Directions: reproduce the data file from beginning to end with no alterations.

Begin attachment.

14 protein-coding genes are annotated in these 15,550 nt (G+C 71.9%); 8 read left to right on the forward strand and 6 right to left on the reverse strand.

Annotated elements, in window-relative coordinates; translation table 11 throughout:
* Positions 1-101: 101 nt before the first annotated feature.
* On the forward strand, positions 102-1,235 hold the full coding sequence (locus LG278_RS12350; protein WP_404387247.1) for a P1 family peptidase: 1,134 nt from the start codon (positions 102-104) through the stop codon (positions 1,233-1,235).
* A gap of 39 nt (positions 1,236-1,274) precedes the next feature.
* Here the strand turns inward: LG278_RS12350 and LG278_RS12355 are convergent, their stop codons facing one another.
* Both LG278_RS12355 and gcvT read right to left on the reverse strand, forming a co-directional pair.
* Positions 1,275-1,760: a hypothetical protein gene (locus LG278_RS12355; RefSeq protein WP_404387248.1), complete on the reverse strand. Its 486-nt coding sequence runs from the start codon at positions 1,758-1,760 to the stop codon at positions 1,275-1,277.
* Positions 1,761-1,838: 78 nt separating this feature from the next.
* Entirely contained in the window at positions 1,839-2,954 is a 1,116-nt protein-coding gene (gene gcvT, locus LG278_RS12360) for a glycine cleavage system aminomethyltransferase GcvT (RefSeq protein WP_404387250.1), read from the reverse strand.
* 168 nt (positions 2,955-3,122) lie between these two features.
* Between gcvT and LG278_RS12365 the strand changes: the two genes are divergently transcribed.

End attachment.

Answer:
14 protein-coding genes are annotated in these 15,550 nt (G+C 71.9%); 8 read left to right on the forward strand and 6 right to left on the reverse strand.

Annotated elements, in window-relative coordinates; translation table 11 throughout:
* Positions 1-101: 101 nt before the first annotated feature.
* On the forward strand, positions 102-1,235 hold the full coding sequence (locus LG278_RS12350; protein WP_404387247.1) for a P1 family peptidase: 1,134 nt from the start codon (positions 102-104) through the stop codon (positions 1,233-1,235).
* A gap of 39 nt (positions 1,236-1,274) precedes the next feature.
* Here the strand turns inward: LG278_RS12350 and LG278_RS12355 are convergent, their stop codons facing one another.
* Both LG278_RS12355 and gcvT read right to left on the reverse strand, forming a co-directional pair.
* Positions 1,275-1,760: a hypothetical protein gene (locus LG278_RS12355; RefSeq protein WP_404387248.1), complete on the reverse strand. Its 486-nt coding sequence runs from the start codon at positions 1,758-1,760 to the stop codon at positions 1,275-1,277.
* Positions 1,761-1,838: 78 nt separating this feature from the next.
* Entirely contained in the window at positions 1,839-2,954 is a 1,116-nt protein-coding gene (gene gcvT, locus LG278_RS12360) for a glycine cleavage system aminomethyltransferase GcvT (RefSeq protein WP_404387250.1), read from the reverse strand.
* 168 nt (positions 2,955-3,122) lie between these two features.
* Between gcvT and LG278_RS12365 the strand changes: the two genes are divergently transcribed.